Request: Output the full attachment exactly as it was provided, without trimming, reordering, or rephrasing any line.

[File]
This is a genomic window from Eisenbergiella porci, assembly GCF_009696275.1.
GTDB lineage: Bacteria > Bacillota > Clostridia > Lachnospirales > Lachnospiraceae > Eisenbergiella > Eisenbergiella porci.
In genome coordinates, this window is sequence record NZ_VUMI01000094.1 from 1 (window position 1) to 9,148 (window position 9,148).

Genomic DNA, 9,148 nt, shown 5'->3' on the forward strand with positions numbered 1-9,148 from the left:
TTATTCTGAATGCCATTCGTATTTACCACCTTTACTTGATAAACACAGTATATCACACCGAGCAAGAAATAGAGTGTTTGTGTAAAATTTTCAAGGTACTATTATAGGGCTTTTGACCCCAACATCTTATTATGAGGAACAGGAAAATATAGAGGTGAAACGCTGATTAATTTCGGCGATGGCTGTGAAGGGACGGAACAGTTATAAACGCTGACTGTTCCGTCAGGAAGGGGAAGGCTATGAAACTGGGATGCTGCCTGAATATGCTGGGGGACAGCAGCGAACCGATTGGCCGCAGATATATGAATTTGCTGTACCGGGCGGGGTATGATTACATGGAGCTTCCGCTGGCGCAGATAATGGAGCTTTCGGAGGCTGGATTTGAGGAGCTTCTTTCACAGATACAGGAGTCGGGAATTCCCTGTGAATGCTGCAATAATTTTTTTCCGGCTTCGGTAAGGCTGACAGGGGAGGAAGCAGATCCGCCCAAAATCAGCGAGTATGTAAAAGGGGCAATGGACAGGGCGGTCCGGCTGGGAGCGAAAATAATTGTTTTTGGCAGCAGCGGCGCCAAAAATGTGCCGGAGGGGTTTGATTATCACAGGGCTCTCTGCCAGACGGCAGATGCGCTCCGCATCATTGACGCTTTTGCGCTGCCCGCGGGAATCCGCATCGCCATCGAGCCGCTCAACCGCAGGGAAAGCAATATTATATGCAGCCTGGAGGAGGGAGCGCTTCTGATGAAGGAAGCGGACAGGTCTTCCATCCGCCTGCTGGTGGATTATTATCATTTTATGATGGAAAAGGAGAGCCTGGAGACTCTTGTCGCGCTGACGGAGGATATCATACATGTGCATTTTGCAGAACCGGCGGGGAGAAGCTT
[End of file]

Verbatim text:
This is a genomic window from Eisenbergiella porci, assembly GCF_009696275.1.
GTDB lineage: Bacteria > Bacillota > Clostridia > Lachnospirales > Lachnospiraceae > Eisenbergiella > Eisenbergiella porci.
In genome coordinates, this window is sequence record NZ_VUMI01000094.1 from 1 (window position 1) to 9,148 (window position 9,148).

Genomic DNA, 9,148 nt, shown 5'->3' on the forward strand with positions numbered 1-9,148 from the left:
TTATTCTGAATGCCATTCGTATTTACCACCTTTACTTGATAAACACAGTATATCACACCGAGCAAGAAATAGAGTGTTTGTGTAAAATTTTCAAGGTACTATTATAGGGCTTTTGACCCCAACATCTTATTATGAGGAACAGGAAAATATAGAGGTGAAACGCTGATTAATTTCGGCGATGGCTGTGAAGGGACGGAACAGTTATAAACGCTGACTGTTCCGTCAGGAAGGGGAAGGCTATGAAACTGGGATGCTGCCTGAATATGCTGGGGGACAGCAGCGAACCGATTGGCCGCAGATATATGAATTTGCTGTACCGGGCGGGGTATGATTACATGGAGCTTCCGCTGGCGCAGATAATGGAGCTTTCGGAGGCTGGATTTGAGGAGCTTCTTTCACAGATACAGGAGTCGGGAATTCCCTGTGAATGCTGCAATAATTTTTTTCCGGCTTCGGTAAGGCTGACAGGGGAGGAAGCAGATCCGCCCAAAATCAGCGAGTATGTAAAAGGGGCAATGGACAGGGCGGTCCGGCTGGGAGCGAAAATAATTGTTTTTGGCAGCAGCGGCGCCAAAAATGTGCCGGAGGGGTTTGATTATCACAGGGCTCTCTGCCAGACGGCAGATGCGCTCCGCATCATTGACGCTTTTGCGCTGCCCGCGGGAATCCGCATCGCCATCGAGCCGCTCAACCGCAGGGAAAGCAATATTATATGCAGCCTGGAGGAGGGAGCGCTTCTGATGAAGGAAGCGGACAGGTCTTCCATCCGCCTGCTGGTGGATTATTATCATTTTATGATGGAAAAGGAGAGCCTGGAGACTCTTGTCGCGCTGACGGAGGATATCATACATGTGCATTTTGCAGAACCGGCGGGGAGAAGCTT